13 July 2023

Too Much Eye Contact

P.N. Elrod published this on her Facebook page and I immediately asked for permission to reprint it here. She is a writer and editor, best known for her Urban Fantasy series, The Vampire Files, a hard boiled take on the pulps of the 1930s. She has survived reading slush-piles, conducting countless workshops, and doing book deals in hotel bars over chocolate martinis.
— Rob

Too Much Eye Contact

by P.N. Elrod

An excerpt from the "Learn Your Craft" section of Dear Aspiring Author. (I'm still editing. It won't be out anytime soon.)

I've been through dozens of submissions from a wide variety of writers spread along all levels of a bell curve from the ready-to-publish to the "you need to read more."

A difference I've noticed between the neos and the ones who are almost there: neos are obsessed with EYES.

This is usually to do with dramatic scenes where characters are reacting to something or the protag is watching other characters. That's when we're given a lot of "eye contact."

The prose is full of eyes looking at this or that, characters looking at the eyes of other characters, and then the usual eyes rolling, darting, and following people about.

The latter descriptive is not only anatomically impossible, but always brings up a mental image of Bob Clampett cartoons where 'Toon eyeballs float about like tiny balloons to great comic effect. (Not to mention characters who "throw up their hands" – yikes.)

An Editorial Observation: Do trad writers do this? Yes, all the time. Their editors either don't notice or don't care.

There's one bestselling writer whose work I really liked but she became obsessed with eyes rolling, especially in her later books where she began phoning it in. Her protags roll their eyes every few pages, and sometimes twice a page. That's not funny any more.

Teen characters roll their eyes, but adults, not so much. I'm guilty of it as well, but am consciously cutting it out.

The more experienced writer may mention eyes, but they go past the surface description and get into what the protag is thinking and feeling.

One is an observer, the other a participant.

I understand how it has come about and so do you: blame TV.

When you see a really good actor with a fantastic script cutting loose on his or her craft it's all in their EYES. An actor can sell a whole show with one look and we feel what their character is feeling– which is pretty awesome when you think about it.

The neo writer, working hard to find his voice, focuses on the dramatic facial expression and what a character's eyes *look* like.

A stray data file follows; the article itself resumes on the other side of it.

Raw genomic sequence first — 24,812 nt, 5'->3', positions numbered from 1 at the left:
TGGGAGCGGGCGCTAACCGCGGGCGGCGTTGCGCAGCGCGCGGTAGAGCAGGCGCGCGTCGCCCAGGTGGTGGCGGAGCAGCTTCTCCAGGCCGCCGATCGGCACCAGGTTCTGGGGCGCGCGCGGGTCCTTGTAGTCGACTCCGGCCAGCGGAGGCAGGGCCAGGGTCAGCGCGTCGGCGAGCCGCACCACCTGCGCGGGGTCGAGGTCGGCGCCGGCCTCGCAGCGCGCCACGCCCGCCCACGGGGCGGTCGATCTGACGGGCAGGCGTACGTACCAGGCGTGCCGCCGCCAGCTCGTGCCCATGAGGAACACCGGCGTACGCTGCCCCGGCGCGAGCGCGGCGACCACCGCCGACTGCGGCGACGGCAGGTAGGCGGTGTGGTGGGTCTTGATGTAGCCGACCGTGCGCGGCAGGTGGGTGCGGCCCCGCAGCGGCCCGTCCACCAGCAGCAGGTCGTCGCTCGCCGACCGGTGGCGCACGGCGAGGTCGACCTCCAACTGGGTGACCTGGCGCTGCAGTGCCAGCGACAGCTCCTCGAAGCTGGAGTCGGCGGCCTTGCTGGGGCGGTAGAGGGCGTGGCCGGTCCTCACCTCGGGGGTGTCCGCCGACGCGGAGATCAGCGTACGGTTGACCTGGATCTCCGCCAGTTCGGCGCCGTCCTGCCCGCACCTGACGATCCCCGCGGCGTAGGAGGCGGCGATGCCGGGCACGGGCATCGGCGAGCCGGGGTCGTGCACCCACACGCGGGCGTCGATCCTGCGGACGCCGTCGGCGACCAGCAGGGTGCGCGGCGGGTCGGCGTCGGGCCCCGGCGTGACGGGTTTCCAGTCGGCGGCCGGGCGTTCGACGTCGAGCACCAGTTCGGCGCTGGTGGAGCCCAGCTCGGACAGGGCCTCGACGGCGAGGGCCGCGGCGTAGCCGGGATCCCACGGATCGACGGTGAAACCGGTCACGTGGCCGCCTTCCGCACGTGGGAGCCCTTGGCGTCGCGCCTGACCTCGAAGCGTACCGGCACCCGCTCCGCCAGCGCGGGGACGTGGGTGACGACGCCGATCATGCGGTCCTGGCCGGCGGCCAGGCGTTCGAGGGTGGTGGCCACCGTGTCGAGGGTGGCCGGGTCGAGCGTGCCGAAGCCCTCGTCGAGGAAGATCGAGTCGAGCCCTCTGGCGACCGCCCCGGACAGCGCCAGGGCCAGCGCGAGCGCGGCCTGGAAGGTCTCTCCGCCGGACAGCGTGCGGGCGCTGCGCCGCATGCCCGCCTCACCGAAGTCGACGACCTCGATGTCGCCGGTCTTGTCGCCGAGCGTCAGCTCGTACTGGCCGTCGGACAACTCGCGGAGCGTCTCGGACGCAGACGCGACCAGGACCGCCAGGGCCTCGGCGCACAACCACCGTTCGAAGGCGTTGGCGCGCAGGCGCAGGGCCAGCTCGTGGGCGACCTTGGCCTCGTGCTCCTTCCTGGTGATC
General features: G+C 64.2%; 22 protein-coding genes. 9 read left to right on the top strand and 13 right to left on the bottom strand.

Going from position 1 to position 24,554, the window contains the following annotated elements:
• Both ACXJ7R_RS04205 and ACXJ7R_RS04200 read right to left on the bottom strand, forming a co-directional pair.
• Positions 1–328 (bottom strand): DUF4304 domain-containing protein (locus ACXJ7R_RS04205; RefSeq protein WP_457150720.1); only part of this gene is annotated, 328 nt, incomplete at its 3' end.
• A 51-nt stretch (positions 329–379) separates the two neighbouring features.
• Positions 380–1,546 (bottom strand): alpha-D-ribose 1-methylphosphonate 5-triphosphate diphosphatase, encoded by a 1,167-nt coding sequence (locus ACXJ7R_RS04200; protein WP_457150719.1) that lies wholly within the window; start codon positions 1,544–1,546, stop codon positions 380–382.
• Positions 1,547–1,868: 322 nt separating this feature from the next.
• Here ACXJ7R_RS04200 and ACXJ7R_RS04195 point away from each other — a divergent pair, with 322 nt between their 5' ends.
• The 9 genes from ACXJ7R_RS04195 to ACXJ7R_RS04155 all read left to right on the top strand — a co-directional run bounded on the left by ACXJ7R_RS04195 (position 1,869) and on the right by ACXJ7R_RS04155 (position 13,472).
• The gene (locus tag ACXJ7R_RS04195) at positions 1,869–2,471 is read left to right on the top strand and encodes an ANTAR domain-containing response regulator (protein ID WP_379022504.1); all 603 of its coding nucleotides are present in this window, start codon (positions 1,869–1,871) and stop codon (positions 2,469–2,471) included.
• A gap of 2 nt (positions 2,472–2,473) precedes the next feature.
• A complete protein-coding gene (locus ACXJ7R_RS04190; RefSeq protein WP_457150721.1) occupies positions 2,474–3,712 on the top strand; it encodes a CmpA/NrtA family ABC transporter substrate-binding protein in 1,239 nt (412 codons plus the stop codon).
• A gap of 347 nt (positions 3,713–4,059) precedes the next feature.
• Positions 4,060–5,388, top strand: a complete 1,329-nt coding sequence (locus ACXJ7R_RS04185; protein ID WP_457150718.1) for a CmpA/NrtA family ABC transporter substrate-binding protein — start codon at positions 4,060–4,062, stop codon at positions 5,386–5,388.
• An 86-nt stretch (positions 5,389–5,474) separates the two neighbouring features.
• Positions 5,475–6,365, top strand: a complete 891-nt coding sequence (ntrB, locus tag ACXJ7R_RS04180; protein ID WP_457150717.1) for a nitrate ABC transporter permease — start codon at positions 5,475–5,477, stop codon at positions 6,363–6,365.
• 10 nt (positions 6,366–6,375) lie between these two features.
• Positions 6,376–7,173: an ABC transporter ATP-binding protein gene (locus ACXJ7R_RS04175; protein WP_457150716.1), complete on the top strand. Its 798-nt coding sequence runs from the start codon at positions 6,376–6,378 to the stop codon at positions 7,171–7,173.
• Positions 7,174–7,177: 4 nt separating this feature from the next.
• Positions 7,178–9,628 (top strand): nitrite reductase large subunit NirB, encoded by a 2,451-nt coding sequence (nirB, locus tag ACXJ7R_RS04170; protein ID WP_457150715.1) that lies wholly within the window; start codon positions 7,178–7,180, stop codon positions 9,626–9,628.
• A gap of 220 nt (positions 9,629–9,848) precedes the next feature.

The more experienced writer is inside the character's head and letting us know what the character is *feeling*. She is thinking, not giving a description of eyes staring/glaring.

I hope this makes sense. I'll readily admit that I did the same Eye Thing starting out. In the movie I run in my head, the characters act out a scene, and I'm sure much of my early stuff includes lots of staring eyes. I've dialed that back!

Another point I want to cover to hopefully impart one good writer tip here, which is please eliminate stuff where characters "turned-and-looked-and-saw (something)."

Get rid of "He watched-and-saw/ he looked-and-saw/he looked-and-watched/he-watched-as" phrasing.

Please, just describe what's there. No need to put in stage directions.

For those with a work in progress, do a global search of words like "eyes, watch(ed), look(ed), stare, glare, rolled" and find a better way to get that drama across to a reader. Don't kick up a fuss that it's too much work. Having your software doing the search is better than going through hard copy pages the way we did in dinosaur times.

Besides, this is your CRAFT. No matter how much work it is, you do it to make a book better.

By way of example, one of my writer friends did a global word search. In his 350 page MS, he found 300 mentions of eyes. Yikes.

He's– um– editing!


  1. Great post. I'm so guilty of this--especially in long conversations between characters--and have tried to watch out for it and cut back on it in recent stories. Reminders like this are good for all of us.

  2. Well, gotta go back and look at the eye references in the latest thing I'm working on. Thanks.

  3. Immediately going to check my WiP (book 18) for the above! Thanks for this post. 30 years in the biz...still learning.


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